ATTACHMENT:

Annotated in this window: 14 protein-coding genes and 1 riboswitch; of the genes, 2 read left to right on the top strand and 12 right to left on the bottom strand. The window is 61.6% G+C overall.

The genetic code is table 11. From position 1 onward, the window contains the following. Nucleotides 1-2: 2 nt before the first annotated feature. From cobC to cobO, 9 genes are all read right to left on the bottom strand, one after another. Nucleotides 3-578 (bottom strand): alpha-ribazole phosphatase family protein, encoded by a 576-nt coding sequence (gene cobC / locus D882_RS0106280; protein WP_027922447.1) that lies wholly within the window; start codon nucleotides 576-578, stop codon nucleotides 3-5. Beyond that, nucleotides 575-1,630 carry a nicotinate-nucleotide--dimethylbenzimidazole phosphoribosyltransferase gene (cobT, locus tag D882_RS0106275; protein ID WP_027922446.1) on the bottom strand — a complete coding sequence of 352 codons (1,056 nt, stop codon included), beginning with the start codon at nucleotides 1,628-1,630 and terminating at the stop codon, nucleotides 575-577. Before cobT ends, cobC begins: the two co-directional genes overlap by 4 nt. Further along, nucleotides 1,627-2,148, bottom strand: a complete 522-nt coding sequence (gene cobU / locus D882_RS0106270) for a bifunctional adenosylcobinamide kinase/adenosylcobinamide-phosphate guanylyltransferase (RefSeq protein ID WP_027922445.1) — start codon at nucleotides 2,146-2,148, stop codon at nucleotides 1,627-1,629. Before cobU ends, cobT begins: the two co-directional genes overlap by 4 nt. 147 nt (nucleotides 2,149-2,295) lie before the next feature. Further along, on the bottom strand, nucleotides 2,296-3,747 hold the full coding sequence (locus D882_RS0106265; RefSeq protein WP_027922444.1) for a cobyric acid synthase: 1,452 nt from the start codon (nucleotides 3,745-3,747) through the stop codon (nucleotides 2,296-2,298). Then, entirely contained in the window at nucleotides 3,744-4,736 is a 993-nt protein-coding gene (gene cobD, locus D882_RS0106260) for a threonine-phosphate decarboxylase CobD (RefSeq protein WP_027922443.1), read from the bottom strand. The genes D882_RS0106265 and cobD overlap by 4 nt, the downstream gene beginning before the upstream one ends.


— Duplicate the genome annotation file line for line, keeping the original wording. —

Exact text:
Annotated in this window: 14 protein-coding genes and 1 riboswitch; of the genes, 2 read left to right on the top strand and 12 right to left on the bottom strand. The window is 61.6% G+C overall.

The genetic code is table 11. From position 1 onward, the window contains the following. Nucleotides 1-2: 2 nt before the first annotated feature. From cobC to cobO, 9 genes are all read right to left on the bottom strand, one after another. Nucleotides 3-578 (bottom strand): alpha-ribazole phosphatase family protein, encoded by a 576-nt coding sequence (gene cobC / locus D882_RS0106280; protein WP_027922447.1) that lies wholly within the window; start codon nucleotides 576-578, stop codon nucleotides 3-5. Beyond that, nucleotides 575-1,630 carry a nicotinate-nucleotide--dimethylbenzimidazole phosphoribosyltransferase gene (cobT, locus tag D882_RS0106275; protein ID WP_027922446.1) on the bottom strand — a complete coding sequence of 352 codons (1,056 nt, stop codon included), beginning with the start codon at nucleotides 1,628-1,630 and terminating at the stop codon, nucleotides 575-577. Before cobT ends, cobC begins: the two co-directional genes overlap by 4 nt. Further along, nucleotides 1,627-2,148, bottom strand: a complete 522-nt coding sequence (gene cobU / locus D882_RS0106270) for a bifunctional adenosylcobinamide kinase/adenosylcobinamide-phosphate guanylyltransferase (RefSeq protein ID WP_027922445.1) — start codon at nucleotides 2,146-2,148, stop codon at nucleotides 1,627-1,629. Before cobU ends, cobT begins: the two co-directional genes overlap by 4 nt. 147 nt (nucleotides 2,149-2,295) lie before the next feature. Further along, on the bottom strand, nucleotides 2,296-3,747 hold the full coding sequence (locus D882_RS0106265; RefSeq protein WP_027922444.1) for a cobyric acid synthase: 1,452 nt from the start codon (nucleotides 3,745-3,747) through the stop codon (nucleotides 2,296-2,298). Then, entirely contained in the window at nucleotides 3,744-4,736 is a 993-nt protein-coding gene (gene cobD, locus D882_RS0106260) for a threonine-phosphate decarboxylase CobD (RefSeq protein WP_027922443.1), read from the bottom strand. The genes D882_RS0106265 and cobD overlap by 4 nt, the downstream gene beginning before the upstream one ends.